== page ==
Petition to fund untested rape kits surpasses goal

On Wednesday, Auditor General Eugene DePasquale celebrated that the national Change.org petition he created with 11-year-old Madison Wertz to fund testing of backlogged rape kits, flew past its initial goal of 25,000 signatures.

“As of 4:20 p.m., we had more than 31,000 signatures,” DePasquale said. “It’s been an amazing two weeks. It’s clear this issue has struck a nerve all across the nation.”

Just between the hours of 11 a.m. and 2 p.m., the petition drew signatures from all 50 states and the District of Columbia, as well as from signers in countries such as the United Kingdom and New Zealand.

The petition, begun Jan. 26, calls for each state to pass legislation that:

  • fully funds the testing of its untested rape kits;
  • requires uploading all usable DNA evidence into CODIS, the federal database that matches DNA to identify serial offenders; and
  • prevents such a backlog from every occurring again.

“The outpouring of support and encouragement for Madison has been just incredible,” DePasquale said of the Williamsport-area sixth-grader. “From the petition website itself to social media sites such as Facebook, people have been heralding Madison as an inspiration for leading the charge on such an important issue.”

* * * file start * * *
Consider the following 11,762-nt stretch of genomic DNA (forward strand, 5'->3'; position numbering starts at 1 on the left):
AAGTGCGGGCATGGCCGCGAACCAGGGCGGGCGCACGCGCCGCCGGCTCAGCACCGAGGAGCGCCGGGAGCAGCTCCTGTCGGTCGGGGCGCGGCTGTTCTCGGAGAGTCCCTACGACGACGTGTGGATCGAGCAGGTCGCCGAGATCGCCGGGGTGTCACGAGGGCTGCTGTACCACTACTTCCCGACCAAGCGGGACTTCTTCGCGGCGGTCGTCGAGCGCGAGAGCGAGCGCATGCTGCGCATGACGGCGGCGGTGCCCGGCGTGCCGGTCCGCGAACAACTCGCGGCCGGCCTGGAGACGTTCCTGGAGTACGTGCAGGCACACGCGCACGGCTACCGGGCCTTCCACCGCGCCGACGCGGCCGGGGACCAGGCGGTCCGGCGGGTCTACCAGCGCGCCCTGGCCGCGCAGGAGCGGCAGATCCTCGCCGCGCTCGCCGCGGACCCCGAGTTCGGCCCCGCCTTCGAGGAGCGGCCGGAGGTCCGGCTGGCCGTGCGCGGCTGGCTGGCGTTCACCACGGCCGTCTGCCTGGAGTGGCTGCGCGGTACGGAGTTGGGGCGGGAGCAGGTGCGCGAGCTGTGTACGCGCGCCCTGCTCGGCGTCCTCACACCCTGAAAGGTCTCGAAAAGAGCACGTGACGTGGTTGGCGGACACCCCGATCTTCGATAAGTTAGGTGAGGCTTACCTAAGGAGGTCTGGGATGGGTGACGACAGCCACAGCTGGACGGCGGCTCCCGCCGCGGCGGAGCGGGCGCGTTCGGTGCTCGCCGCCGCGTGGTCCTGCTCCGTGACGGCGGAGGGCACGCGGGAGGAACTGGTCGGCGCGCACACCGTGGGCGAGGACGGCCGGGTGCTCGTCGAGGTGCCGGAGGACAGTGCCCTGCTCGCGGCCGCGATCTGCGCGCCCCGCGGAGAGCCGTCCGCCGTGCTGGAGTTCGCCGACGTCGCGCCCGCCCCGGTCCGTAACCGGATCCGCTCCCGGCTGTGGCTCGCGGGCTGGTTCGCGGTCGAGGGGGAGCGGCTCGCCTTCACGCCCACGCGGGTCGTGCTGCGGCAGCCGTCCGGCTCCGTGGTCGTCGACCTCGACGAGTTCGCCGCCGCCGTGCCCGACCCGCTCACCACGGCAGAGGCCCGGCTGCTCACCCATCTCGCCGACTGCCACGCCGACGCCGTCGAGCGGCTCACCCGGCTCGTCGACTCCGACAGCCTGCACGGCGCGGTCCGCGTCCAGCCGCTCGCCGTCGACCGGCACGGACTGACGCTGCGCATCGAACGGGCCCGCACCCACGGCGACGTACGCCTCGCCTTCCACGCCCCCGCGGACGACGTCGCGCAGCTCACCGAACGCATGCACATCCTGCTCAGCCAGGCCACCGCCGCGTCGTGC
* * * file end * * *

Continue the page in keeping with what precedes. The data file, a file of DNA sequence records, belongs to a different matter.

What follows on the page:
Now that it has surpassed its signature goal, the petition will be sent to all 50 U.S. governors, as well as members of the U.S. House and U.S. Senate. DePasquale will also send a letter to each of the governors, urging them to push for legislation in their home states. However, he is encouraging the public to continue signing and sharing the petition.

“This began with a clipboard held by one determined girl asking for signatures,” DePasquale said, “and it has grown into a national conversation. Madison and I want to see justice served for rape victims — and we’ve learned that we are by no means alone in that desire.”

In September 2015, DePasquale released a 70-page special report on the 3,102 rape kits awaiting testing in Pennsylvania, including 1,852 that were backlogged (were awaiting testing for more than 12 months). DePasquale is also working with state Rep. Brandon Neuman, who sponsored the initial legislation that required the annual rape kit count. Neuman is seeking co-sponsors for legislation that would implement recommendations from DePasquale’s special report, including creating a commission of local and state agencies to meet annually and determine exactly what resources and funding are needed to prevent kits from being backlogged.


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